In 2018 his project Flooded Modernity – a submerged replica of the Villa Savoye by Le Corbusier - in Vejle Fjord gained international attention. In 2020 he contributed to the catalogue for the Venice Biennale for architecture. His works has been shown at museums and galleries throughout Denmark and Europe, such as the Museum for Contemporary Art, Roskilde and Randers Art Museum. In 2021 Kastrupgaardsamlingen in Copenhagen presented his largest solo-exhibition to date. In 2022 he participated in the group exhibition New Red Order Presents: If One by Land, Two if by Sea at Kunsthal Charlottenborg, Copenhagen. 


Michalis Zacharias was born in Athens in 1976 where he lives and works. He studied Fine Arts under the supervision of Rena Papaspyrou at the Athens School of Fine Arts(1995-2001), where he also attended the postgraduate programme "Digital arts"(2003-2006).
His practice includes the collection and use of historical data, the manipulation of archive images, and the design of apparatuses/installations and photomontage as historical parallels/pseudonarratives. An important part of his work is the use of public domain material, open-source software, and the internet, not only as a source of information and raw material but also as a toolbox for the above practice.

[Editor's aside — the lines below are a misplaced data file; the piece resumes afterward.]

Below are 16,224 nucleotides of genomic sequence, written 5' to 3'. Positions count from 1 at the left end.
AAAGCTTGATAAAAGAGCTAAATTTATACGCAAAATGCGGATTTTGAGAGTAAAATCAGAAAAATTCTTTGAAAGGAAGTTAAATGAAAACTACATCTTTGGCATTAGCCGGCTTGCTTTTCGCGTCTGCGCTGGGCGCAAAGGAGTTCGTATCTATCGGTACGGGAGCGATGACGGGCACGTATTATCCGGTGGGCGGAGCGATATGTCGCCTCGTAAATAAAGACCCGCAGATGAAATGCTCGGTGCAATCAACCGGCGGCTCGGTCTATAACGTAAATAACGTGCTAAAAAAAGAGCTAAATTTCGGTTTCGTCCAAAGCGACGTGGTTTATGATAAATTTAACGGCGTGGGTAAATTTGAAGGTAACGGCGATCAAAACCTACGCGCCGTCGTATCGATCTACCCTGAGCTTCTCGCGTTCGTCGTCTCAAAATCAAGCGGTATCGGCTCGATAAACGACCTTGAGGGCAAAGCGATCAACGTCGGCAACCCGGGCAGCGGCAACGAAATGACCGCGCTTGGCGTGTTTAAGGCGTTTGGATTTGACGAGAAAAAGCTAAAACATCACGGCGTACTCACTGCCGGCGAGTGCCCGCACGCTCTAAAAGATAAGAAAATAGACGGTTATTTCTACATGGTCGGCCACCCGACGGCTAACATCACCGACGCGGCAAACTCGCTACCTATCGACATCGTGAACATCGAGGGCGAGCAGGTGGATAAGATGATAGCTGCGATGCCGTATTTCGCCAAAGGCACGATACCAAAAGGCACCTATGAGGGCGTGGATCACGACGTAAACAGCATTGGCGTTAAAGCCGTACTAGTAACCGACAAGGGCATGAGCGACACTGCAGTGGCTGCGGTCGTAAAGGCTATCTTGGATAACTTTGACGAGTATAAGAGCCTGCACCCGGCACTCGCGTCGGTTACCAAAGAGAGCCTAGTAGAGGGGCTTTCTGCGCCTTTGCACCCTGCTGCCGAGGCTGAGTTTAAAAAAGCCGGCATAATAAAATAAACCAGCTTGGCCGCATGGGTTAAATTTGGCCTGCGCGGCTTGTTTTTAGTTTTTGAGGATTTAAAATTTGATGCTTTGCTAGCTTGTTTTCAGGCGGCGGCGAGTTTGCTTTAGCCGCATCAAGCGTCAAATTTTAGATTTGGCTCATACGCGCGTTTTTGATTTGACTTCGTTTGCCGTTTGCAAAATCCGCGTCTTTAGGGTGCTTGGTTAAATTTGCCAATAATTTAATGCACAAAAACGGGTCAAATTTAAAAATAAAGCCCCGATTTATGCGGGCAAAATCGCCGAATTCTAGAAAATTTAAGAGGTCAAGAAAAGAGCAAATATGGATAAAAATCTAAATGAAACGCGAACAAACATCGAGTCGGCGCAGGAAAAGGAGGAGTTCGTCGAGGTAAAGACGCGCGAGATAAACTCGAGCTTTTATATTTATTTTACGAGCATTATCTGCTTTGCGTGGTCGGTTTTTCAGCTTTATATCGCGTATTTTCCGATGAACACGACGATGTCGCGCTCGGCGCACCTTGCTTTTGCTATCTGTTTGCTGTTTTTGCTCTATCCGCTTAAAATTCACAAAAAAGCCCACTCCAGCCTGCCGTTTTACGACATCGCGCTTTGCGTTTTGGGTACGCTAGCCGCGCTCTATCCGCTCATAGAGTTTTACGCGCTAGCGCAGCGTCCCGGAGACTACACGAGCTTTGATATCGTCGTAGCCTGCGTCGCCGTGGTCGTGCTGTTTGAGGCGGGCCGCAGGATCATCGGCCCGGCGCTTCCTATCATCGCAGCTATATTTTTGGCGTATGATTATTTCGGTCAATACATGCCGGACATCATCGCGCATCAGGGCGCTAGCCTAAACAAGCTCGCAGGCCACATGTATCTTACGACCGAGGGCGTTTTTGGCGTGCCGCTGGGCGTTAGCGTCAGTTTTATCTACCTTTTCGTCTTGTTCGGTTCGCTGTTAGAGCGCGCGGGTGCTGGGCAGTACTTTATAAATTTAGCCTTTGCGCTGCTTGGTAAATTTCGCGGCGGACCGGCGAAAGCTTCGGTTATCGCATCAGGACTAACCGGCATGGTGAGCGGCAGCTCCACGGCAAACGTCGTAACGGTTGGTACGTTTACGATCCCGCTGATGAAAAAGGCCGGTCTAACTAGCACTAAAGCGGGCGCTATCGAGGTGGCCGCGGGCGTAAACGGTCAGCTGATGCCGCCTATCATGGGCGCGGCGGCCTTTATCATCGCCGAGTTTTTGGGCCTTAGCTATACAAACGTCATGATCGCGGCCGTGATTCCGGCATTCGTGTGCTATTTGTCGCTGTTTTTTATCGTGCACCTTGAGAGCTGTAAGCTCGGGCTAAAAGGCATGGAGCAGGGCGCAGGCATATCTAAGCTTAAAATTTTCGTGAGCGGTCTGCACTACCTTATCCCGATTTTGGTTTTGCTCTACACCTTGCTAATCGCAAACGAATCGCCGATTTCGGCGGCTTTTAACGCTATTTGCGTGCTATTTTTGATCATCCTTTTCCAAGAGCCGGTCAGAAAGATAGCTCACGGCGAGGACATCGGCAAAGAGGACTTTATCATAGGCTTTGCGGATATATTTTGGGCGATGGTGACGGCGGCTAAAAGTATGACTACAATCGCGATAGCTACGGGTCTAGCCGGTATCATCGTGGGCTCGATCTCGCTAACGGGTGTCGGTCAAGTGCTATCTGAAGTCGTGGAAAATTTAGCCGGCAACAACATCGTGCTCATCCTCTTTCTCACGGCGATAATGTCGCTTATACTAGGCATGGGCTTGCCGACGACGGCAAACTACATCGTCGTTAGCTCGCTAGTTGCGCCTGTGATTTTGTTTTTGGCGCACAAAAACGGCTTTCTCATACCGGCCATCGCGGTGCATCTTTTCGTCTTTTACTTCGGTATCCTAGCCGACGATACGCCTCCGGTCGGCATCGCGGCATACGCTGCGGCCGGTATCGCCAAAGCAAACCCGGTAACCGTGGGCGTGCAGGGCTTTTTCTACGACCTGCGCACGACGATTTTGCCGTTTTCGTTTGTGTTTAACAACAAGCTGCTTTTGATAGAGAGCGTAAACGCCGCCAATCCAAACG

He has participated in many group exhibitions in Greece and Europe, including “Safe Mode:Amplified Realities”, curated by Foteini Vergidou in collaboration with TILT Platform (Makis Faros, Zoi Pirini, Apostolos Zerdevas, Takis Zerdevas), “Revolting Bodies II”, ATOPOS CVC, Athens 2021, “Comfort Blast”, APT Gallery, London 2019.

He has presented two solo shows at the Ileana Tounta Contemporary Art Center, in 2017 with the title “Mostly Harmless”, and in 2021 with the title “Authentically Appealing”.